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Someone looks in your direction and waves at you. You smile and wave back. Then you realize, to your boundless horror, that the person they were actually waving at is behind you. You have mistakenly inserted yourself into their happy greeting, with nothing left to do but walk away.
This small but potent human moment is the focus ofa 90-second video from Kevin James on his new YouTube channel—one that ends up being as touching as it is hilarious.
The actor and star of King of Queens recently announced the channel in the wake of a short-lived return to the sitcom world with Kevin Can Wait. For the most part, the clips (including) follow the trajectory of the comedian’s career: lighthearted, ludicrous, and marked by slapstick humor. But as any rerun-watching fan of King of Queens knows, Kevin James is a comedian in the mold of Charlie Chaplin. He is a master of exaggerated physical comedy, yes—in fact, he’s easily the best comedian alive to do it—but just like Chaplin, his comedy has a big heart that can reach the tenderness and ache in the human drama. (One thinks, for example, of the episode where Doug screams Arthur right out of his house—and then, in a moment as silent as Chaplin, catches up to him on the street, apologizes, and walks him back home.)
James’ big-heartedness and moral intuition is also rooted in his Catholic faith—something that heand that also played into several episodes of King of Queens. And, as it turns out, “Misread Waves” is a collaboration with the filmmakers the Kinnane Brothers—and Charles Kinnane is the director behind the deeply Catholic documentaries Fishers of Men, The Human Experience, and Child 31.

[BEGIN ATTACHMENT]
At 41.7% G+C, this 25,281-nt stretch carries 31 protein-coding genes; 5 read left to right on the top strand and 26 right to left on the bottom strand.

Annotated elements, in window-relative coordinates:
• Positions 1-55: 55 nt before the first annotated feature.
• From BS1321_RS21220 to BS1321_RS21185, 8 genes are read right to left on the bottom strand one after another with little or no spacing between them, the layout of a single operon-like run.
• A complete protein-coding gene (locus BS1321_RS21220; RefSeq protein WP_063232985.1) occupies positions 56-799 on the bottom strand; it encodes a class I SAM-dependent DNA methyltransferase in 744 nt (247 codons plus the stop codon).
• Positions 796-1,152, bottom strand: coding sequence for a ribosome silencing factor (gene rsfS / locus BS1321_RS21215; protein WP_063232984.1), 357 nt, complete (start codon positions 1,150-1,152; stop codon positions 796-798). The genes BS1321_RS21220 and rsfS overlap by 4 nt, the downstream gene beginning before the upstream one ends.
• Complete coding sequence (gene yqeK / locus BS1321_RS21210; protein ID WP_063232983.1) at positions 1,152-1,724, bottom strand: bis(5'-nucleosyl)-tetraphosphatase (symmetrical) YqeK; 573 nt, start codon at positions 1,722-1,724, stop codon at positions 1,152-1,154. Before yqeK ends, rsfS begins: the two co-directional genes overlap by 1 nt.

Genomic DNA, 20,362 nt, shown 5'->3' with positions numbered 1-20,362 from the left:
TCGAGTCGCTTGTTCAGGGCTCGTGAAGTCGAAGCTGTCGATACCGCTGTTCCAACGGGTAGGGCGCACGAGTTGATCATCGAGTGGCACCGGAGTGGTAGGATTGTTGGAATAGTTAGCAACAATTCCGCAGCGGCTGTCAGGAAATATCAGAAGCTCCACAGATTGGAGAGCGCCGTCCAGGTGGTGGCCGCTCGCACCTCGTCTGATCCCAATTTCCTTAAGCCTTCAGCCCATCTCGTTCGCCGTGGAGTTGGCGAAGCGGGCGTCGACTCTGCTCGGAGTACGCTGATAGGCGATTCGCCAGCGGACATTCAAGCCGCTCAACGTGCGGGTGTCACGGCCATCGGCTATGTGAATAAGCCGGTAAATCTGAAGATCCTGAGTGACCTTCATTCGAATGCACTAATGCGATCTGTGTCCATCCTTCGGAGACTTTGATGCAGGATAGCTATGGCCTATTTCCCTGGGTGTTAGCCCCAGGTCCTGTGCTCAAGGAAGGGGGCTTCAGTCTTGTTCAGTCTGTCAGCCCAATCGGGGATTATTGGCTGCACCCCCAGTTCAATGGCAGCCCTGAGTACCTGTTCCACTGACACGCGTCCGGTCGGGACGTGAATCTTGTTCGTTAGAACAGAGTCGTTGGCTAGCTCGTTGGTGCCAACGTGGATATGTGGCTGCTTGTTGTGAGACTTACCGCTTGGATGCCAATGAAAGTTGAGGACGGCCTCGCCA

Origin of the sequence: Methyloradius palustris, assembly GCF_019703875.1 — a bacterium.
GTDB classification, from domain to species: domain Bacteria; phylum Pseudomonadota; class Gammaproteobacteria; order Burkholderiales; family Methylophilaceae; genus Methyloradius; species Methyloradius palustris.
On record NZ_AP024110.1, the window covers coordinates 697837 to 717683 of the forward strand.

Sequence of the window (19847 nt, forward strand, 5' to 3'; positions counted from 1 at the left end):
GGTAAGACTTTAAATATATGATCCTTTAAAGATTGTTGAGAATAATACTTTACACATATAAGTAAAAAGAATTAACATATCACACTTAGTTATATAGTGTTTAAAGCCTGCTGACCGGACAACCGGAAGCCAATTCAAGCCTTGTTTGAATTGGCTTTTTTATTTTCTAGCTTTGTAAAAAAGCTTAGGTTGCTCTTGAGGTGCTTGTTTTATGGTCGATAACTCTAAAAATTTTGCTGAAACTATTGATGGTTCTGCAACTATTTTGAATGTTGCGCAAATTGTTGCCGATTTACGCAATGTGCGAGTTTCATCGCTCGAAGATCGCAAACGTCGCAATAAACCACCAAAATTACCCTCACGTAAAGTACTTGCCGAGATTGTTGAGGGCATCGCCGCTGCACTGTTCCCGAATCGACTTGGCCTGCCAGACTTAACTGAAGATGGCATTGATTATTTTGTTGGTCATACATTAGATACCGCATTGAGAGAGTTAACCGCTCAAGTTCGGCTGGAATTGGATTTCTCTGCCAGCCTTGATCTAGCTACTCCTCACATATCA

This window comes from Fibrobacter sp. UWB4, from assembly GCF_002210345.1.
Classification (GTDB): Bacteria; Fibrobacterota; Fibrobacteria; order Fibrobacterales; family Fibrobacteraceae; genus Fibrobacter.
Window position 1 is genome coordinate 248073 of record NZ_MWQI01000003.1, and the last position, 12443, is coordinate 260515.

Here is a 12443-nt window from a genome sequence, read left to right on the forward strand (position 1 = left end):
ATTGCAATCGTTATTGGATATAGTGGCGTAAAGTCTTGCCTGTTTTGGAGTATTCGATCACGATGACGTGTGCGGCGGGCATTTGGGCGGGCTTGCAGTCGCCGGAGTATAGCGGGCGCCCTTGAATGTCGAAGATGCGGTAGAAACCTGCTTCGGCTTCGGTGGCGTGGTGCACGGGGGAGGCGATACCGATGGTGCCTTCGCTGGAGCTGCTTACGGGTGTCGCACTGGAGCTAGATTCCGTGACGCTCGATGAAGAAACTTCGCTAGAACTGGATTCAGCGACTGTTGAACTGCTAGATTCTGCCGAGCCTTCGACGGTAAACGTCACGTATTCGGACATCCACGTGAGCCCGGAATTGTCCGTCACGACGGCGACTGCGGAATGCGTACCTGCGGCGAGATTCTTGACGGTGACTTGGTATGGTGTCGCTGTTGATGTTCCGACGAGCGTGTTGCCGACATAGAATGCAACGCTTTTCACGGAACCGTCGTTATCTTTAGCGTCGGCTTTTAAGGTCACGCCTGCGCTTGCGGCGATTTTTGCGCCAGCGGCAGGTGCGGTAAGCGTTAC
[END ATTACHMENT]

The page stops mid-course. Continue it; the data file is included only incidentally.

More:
So it’s no surprise to see this video bring a bit more to the table than you might expect. After his “misread wave,” sorrowful music rises, and a hilarious exaggeration of that feeling we’ve all experienced ensues. He goes from the inside of this car, to lonely train tracks, to his darkened house, mulling over the awkward anguish of that moment. It’s all very funny.
But then, something unexpectedly meaningful happens. James returns to that same spot, and the same “waver” is there, on the phone. James turns to him. It’s a surprisingly tense moment: What will happen? As one commenter on YouTube admits: “I was afraid the kid wasn’t gonna acknowledge him in the end . . . don’t know that I would have been able to handle that at this point in my life.” When that kid does give a perfunctory wave—and it really does turn out to be a wave at him—there is a real sense of uplift and gratitude attached to it, beautifully captured by the music and by James’ subtle physical reactions.
The sudden turn gets at a great spiritual truth: that the little everyday things we do for each other—and the little everyday things we don’t do—can actually mean a lot. This applies to those closest to us, of course, but it also applies to strangers. How many people trudge through life today unnoticed, unloved—perhaps suffering from some great, secret trial? And how often do we walk around oblivious to those around us, wrapped up in our own thoughts and concerns and “space”? I know I’m guilty of this—all the time. But “Misread Waves” reminds us that the slightest acknowledgement and kindness can make a world of difference to someone that desperately needs it. As Mother Teresa said: “Every time you smile at someone, it is an action of love, a gift to that person, a beautiful thing.”
Maybe, Kevin James is reminding us, the same goes for rightly read waves.